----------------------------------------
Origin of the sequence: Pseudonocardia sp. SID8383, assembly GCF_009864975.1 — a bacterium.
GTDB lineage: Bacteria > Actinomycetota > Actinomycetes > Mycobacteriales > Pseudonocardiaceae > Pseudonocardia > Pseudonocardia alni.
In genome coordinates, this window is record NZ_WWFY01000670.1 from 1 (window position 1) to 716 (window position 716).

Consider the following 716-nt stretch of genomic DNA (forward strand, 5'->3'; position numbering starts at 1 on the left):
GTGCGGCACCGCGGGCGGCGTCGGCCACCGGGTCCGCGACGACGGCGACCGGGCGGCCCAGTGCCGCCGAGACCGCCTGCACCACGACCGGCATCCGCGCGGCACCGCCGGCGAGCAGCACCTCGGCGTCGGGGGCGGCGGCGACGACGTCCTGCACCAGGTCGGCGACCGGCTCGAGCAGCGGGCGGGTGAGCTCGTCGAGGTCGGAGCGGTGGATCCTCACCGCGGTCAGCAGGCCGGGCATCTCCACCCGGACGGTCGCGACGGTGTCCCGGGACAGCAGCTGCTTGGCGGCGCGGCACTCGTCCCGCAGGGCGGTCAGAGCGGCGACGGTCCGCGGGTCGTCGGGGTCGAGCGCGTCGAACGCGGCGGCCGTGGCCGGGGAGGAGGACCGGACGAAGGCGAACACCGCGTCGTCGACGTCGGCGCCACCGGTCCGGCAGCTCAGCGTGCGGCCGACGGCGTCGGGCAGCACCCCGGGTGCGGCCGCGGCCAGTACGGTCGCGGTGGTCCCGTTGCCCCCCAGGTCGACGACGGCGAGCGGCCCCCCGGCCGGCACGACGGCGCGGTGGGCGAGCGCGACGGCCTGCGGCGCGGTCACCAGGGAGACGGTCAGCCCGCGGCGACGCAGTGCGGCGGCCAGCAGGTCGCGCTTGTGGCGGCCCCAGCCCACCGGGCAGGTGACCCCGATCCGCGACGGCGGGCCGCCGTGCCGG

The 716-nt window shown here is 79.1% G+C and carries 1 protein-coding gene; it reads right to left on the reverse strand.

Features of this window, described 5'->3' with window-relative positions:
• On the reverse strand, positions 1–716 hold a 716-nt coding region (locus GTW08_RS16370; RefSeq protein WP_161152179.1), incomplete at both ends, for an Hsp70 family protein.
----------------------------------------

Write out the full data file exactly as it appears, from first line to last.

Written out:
Origin of the sequence: Pseudonocardia sp. SID8383, assembly GCF_009864975.1 — a bacterium.
GTDB lineage: Bacteria > Actinomycetota > Actinomycetes > Mycobacteriales > Pseudonocardiaceae > Pseudonocardia > Pseudonocardia alni.
In genome coordinates, this window is record NZ_WWFY01000670.1 from 1 (window position 1) to 716 (window position 716).

Consider the following 716-nt stretch of genomic DNA (forward strand, 5'->3'; position numbering starts at 1 on the left):
GTGCGGCACCGCGGGCGGCGTCGGCCACCGGGTCCGCGACGACGGCGACCGGGCGGCCCAGTGCCGCCGAGACCGCCTGCACCACGACCGGCATCCGCGCGGCACCGCCGGCGAGCAGCACCTCGGCGTCGGGGGCGGCGGCGACGACGTCCTGCACCAGGTCGGCGACCGGCTCGAGCAGCGGGCGGGTGAGCTCGTCGAGGTCGGAGCGGTGGATCCTCACCGCGGTCAGCAGGCCGGGCATCTCCACCCGGACGGTCGCGACGGTGTCCCGGGACAGCAGCTGCTTGGCGGCGCGGCACTCGTCCCGCAGGGCGGTCAGAGCGGCGACGGTCCGCGGGTCGTCGGGGTCGAGCGCGTCGAACGCGGCGGCCGTGGCCGGGGAGGAGGACCGGACGAAGGCGAACACCGCGTCGTCGACGTCGGCGCCACCGGTCCGGCAGCTCAGCGTGCGGCCGACGGCGTCGGGCAGCACCCCGGGTGCGGCCGCGGCCAGTACGGTCGCGGTGGTCCCGTTGCCCCCCAGGTCGACGACGGCGAGCGGCCCCCCGGCCGGCACGACGGCGCGGTGGGCGAGCGCGACGGCCTGCGGCGCGGTCACCAGGGAGACGGTCAGCCCGCGGCGACGCAGTGCGGCGGCCAGCAGGTCGCGCTTGTGGCGGCCCCAGCCCACCGGGCAGGTGACCCCGATCCGCGACGGCGGGCCGCCGTGCCGG

The 716-nt window shown here is 79.1% G+C and carries 1 protein-coding gene; it reads right to left on the reverse strand.

Features of this window, described 5'->3' with window-relative positions:
• On the reverse strand, positions 1–716 hold a 716-nt coding region (locus GTW08_RS16370; RefSeq protein WP_161152179.1), incomplete at both ends, for an Hsp70 family protein.